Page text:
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Hamas fails to rein in Gaza rocket attacks, prompting Israel strike

After Gaza rocket attacks resulted in the first fatality since last year's war, Israeli warplanes carried out retaliatory air strikes on at least six targets overnight. Hamas is struggling to contain unaffiliated militants in Gaza.

By Erin CunninghamCorrespondent / March 19, 2010

Palestinians examine a smuggling tunnel damaged in an Israeli air strike early Friday, at the border between Egypt and Rafah, southern Gaza Strip.

Eyad Baba/AP

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Gaza City, Gaza

Israeli warplanes carried out air strikes on at least six targets across the Gaza Strip on Friday morning, just hours after a rocket fired by Palestinian militants killed a foreign migrant worker in southern Israel – the first fatality from a rocket attack since last year’s Gaza war.

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There were no reported casualties from today’s air strikes in Gaza, which, according to an Israeli military spokesman, targeted three smuggling tunnels in the southern Gaza Strip town of Rafah, two tunnels the army said were designed to infiltrate Israel, and a metal workshop near Gaza City.

But the raids and deadly rocket fire that prompted them are becoming a growing problem for Hamas, which rules Gaza and has largely adhered to a de facto cease-fire with Israel but has struggled recently to rein in local extremist groups who lambast the movement for what they say is its increasingly moderate stance.

“These types of attacks from other groups in Gaza, like the one on Thursday, anger Hamas, because Hamas wants to show the entire world they are in control here,” says Gaza-based political analyst, Haidar Eid. “Hamas wants to govern and rebuild, but it’s not giving an alternative to the other groups who want to continue to fight Israel.”

Jihadist group blames Jerusalem clashes

A previously unknown jihadist group, Ansar al-Sunna, claimed responsibility for Thursday’s rocket attack, saying in a statement that “the jihadist mission came in response to the Zionist assaults against the Ibrahimi and al-Aqsa mosques and the continued Zionist aggression against our people in Jerusalem.”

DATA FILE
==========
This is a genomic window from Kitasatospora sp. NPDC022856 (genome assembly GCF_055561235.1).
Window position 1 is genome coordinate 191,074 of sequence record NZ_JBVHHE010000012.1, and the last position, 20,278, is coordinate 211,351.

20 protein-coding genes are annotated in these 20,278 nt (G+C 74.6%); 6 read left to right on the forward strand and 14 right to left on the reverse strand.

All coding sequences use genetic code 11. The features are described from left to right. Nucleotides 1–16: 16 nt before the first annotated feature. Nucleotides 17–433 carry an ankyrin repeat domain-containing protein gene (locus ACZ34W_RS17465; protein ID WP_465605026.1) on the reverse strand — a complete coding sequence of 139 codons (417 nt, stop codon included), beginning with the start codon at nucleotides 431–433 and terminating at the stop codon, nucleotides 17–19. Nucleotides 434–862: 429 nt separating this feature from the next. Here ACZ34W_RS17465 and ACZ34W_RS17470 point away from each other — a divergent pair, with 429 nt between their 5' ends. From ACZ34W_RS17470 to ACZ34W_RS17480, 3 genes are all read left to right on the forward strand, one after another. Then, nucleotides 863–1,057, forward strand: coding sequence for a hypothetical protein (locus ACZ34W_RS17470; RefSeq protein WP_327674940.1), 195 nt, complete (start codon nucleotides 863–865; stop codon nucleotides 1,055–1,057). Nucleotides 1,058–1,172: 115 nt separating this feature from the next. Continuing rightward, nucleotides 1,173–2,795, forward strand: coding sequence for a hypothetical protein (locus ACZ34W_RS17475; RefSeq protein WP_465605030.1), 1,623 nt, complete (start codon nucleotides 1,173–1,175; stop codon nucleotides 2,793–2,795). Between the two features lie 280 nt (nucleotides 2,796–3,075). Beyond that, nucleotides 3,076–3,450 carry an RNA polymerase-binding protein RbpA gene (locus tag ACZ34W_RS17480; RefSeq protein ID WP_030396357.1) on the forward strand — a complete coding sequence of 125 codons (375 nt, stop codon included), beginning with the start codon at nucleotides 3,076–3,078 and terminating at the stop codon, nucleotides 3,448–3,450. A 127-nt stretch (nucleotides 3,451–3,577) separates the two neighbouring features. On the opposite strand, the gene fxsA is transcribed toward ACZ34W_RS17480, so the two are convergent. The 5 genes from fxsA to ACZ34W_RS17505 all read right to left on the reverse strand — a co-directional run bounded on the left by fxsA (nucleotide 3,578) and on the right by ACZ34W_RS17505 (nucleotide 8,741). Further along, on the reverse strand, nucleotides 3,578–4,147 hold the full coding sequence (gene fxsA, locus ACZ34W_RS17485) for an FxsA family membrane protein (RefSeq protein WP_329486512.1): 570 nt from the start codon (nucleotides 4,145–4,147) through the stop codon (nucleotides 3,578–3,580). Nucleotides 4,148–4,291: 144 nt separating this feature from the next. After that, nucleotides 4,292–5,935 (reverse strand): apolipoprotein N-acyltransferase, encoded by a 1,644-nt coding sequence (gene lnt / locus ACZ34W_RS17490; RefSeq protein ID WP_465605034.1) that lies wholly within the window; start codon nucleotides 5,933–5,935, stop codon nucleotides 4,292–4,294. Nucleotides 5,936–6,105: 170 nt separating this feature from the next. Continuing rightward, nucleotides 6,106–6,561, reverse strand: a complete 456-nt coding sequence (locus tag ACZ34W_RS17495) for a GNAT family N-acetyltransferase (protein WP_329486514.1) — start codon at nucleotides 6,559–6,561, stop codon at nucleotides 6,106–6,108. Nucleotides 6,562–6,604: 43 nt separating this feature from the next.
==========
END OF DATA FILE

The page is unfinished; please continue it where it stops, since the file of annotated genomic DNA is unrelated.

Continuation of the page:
This week saw sporadic Palestinian unrest across East Jerusalem and the West Bank, after Israel announced construction plans for 1,600 new homes in an ultra-Orthodox neighborhood of East Jerusalem. The Hamas leadership in Gaza called on Palestinians in the West Bank to rise up in armed struggled against the Israeli occupation, but stopped short of encouraging attacks from Gaza.

Hamas banned rocket attacks in November

Hamas announced to local militant groups in November a ban on rocket attacks from Gaza, citing the need to rebuild the devastated territory.

The Hamas undersecretary for political affairs, Ahmed Yusuf, reiterated on Friday that his movement has no interest in provoking Israel into another war in Gaza. But Israeli officials said they hold Hamas responsible for any attacks on Israel that originate from the territory.

Local jihadist groups like Ansar al-Sunna have fired a number of rockets into Israel over the past year, and have stepped up their attacks on Hamas security forces and institutions in recent weeks.

Recently, explosions rocked several police stations and Hamas military vehicles across Gaza, causing no casualties but prompting a swift Hamas crackdown on known extreme jihadists in Gaza, of which there are just 200 to 300, according to analysts.

“These militants, they don’t like our cease-fire with Israel,” says Hamas Interior Ministry spokesman, Ehab Ghussein. “It’s not easy to say we have 100 percent control over the situation. But we won’t let Gaza become another Baghdad.”

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